When James Brown was playing a show in Maryland in 1962, he turned to Danny Ray and asked him if he had ever been on stage. “Nah, man,” answered Ray, who at the time was working as Brown’s personal valet. “Well, uh, tonight’s your night,” Brown told him.

The regular presenter who warmed up the crowd before the flamboyant soul singer went on stage had failed to turn up and Brown turned to the first person he encountered backstage for a replacement. Ray stepped into the breach so admirably that he worked as Brown’s “hype man” for 46 years until the singer’s death in 2006, whipping the audience into a near-frenzy before the star took the stage.

“Are you ready to get dooooooown?” he would ask the crowd, as the band riffed behind him. “Are you ready for Jaaaaaames Brown? Because right about now, it’s star time!”

Ray with Brown, backstage at the Apollo Theater in 1964.

The patter grew more expansive over the years as more hits, such as “I Feel Good,” “Sex Machine” and “Get Up Offa That Thing,” were clocked up and added to the introduction. “Ladies and gentlemen, there are seven acknowledged wonders of the world,” Ray would say. “You are about to witness the eighth.”

On some nights Ray added a call and response, leading the crowd in chanting Brown’s name until finally his voice hit a rafter-raising crescendo. “This man will make your liver quiver. This man will make your bladder splatter. This man will freeze your knees! Ladies and gentlemen, I introduce to you, the hardest-working man in showbiz, the Godfather of Soul — Mr James Brown!” By then the entire house was in uproar and Ray’s fevered introductions, which imitated the style of a gospel preacher, were captured on many of Brown’s live albums. Nor did his role end when Brown took the stage. At the climax of the show, by which time the star had been singing and dancing for two hours or more, he would pretend to collapse while singing “Please Please Please.”

At this point Ray appeared to help Brown to his feet and wrap him in a velvet cape. As Brown staggered off stage like a punch-drunk prizefighter, he would then appear to regain his strength. The cape was flung aside and he would start singing again, only to fall to his knees once more, perfectly timed to the beat. Ray once again draped the cape over him and led him into the wings as the band kept playing, while the audience went wild. On a good night, Brown and Ray could repeat the stunt three or four times before bringing the show to an end.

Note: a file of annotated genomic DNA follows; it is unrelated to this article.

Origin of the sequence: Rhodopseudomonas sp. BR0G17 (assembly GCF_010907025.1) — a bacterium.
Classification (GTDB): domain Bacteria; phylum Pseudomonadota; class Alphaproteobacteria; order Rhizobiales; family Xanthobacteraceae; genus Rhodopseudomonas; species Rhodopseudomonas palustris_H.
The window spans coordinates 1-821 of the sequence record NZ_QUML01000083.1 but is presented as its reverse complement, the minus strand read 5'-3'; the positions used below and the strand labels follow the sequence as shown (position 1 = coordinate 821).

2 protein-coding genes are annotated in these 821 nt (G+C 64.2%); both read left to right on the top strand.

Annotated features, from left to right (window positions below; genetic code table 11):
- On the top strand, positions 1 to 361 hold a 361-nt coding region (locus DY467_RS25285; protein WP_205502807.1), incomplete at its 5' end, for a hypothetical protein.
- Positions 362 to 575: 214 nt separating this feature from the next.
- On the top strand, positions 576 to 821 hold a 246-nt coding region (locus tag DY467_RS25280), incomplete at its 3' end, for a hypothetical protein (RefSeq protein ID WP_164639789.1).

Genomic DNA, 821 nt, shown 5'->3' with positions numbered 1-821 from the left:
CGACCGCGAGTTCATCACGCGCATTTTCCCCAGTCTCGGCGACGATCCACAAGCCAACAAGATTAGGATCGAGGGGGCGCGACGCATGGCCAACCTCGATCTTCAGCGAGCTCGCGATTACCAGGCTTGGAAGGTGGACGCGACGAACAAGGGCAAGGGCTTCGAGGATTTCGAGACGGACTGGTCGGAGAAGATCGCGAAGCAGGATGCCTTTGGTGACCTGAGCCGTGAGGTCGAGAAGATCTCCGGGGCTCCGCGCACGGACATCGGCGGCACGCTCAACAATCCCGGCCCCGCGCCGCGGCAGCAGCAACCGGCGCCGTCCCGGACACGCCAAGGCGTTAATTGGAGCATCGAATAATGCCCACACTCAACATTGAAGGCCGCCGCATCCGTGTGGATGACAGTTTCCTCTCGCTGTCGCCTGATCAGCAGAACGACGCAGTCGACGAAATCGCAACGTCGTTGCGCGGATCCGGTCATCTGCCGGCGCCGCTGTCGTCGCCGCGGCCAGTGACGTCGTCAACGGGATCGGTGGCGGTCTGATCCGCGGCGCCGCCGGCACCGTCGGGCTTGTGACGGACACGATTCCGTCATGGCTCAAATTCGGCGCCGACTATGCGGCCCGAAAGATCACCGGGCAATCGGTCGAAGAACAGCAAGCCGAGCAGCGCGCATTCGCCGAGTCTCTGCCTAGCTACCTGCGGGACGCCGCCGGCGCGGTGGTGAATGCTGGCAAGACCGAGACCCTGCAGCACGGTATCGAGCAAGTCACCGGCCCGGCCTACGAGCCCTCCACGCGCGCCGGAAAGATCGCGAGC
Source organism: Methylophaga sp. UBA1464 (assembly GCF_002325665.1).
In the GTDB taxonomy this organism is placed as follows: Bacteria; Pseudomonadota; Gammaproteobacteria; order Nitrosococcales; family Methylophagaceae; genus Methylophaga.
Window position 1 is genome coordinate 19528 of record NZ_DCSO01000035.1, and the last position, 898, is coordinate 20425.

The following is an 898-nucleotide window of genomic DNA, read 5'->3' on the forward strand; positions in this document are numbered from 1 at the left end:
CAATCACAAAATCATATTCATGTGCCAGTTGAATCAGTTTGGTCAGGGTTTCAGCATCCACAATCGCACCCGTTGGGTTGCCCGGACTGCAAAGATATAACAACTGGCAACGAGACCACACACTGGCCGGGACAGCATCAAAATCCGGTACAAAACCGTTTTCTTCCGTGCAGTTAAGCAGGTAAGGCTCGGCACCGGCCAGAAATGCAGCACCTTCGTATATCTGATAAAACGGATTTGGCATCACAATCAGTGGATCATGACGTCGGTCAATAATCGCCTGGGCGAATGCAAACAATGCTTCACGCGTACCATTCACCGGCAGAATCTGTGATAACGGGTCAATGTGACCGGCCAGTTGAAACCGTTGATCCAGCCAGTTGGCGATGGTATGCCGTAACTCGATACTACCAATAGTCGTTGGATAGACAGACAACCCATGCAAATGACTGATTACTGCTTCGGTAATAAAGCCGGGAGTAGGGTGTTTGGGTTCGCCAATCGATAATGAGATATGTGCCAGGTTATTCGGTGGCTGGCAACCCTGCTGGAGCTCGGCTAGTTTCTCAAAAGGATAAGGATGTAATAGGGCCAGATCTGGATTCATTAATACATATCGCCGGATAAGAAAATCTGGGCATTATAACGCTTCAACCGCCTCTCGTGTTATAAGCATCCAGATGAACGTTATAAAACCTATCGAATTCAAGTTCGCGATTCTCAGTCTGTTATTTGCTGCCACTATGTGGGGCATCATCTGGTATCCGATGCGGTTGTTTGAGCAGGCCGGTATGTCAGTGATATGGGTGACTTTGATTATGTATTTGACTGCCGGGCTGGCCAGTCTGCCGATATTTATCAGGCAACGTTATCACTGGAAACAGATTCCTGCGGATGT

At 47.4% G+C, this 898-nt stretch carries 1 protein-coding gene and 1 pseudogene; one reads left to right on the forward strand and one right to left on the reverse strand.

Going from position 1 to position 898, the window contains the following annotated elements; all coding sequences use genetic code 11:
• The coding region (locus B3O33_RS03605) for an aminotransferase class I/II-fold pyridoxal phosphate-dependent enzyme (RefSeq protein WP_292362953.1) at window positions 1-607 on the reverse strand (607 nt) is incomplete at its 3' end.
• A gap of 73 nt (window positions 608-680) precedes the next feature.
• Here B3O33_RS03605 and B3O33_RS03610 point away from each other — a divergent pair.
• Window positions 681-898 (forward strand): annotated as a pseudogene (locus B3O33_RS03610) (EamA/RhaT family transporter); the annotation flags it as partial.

“Are you ready to get dooooooown?” he would ask the crowd, as the band riffed behind him. “Are you ready for Jaaaaaames Brown? Because right about now, it’s star time!”

The routine became famous after Brown and Ray performed it at a concert filmed for cinema release in 1964. The Rolling Stones were top of the bill and had the unenviable task of following this piece of showmanship. Keith Richards later admitted that trying to follow Brown was the most foolhardy thing they ever did. The film helped to elevate Brown from being a popular R’n’B artist with a predominantly black following to international pop stardom.

Brown wears a cape as he is led offstage by Ray and a member of the Famous Flames (left) at the Apollo Theater, 1964.

When Ray wasn’t out front, he was fully occupied backstage, managing Brown’s entourage and organizing the singer’s wardrobe, which consisted of 150 suits in every color of the rainbow, and from which Brown selected for the five costume changes he undertook in the course of a single show.

Band members and business managers came and went by the multitude but Ray was the one constant presence, staying by Brown’s side as his right-hand man. As he became increasingly indispensable, his role expanded from valet to trusted consigliere, managing Brown’s bulging rolodex of girlfriends and acting as a go-between with the tax collectors and dealers who were endlessly on his tail, as the singer struggled with drug addiction.

At Brown’s funeral he placed a cape bearing the words “Godfather of Soul” over his open coffin.

Daniel Brown Ray was born in 1935, in Birmingham, Alabama, the son of Lucy, a homemaker, and Willie Ray, a barber. He joined the US army in 1958 and on his discharge three years later moved to New York with his wife Rosemarie. She died in 1986. Trim and dapper and with a passing resemblance to Sammy Davis Jr, he was not a singer or a musician but was desperate to find a job in showbusiness.

With no contacts in the music world, he took to hanging out at the Apollo, New York’s premier black entertainment venue in Harlem, seeking to ingratiate himself with the singers who performed there, such as Sam Cooke.

It was backstage at the Apollo one night in 1961 that Brown offered him a job as his dresser. “I guess he couldn’t find anybody to shine his shoes and clean all the outfit changes he had,” he recalled. Ray was an impeccably smart dresser himself; Brown’s daughter Deanna Brown-Thomas reported that until the end of his life he insisted on wearing an impeccably tailored three-piece suit, even to go to the grocery store.

Danny Ray, right-hand man to James Brown, was born on March 22, 1935. He died of undisclosed causes on February 2, 2021, aged 85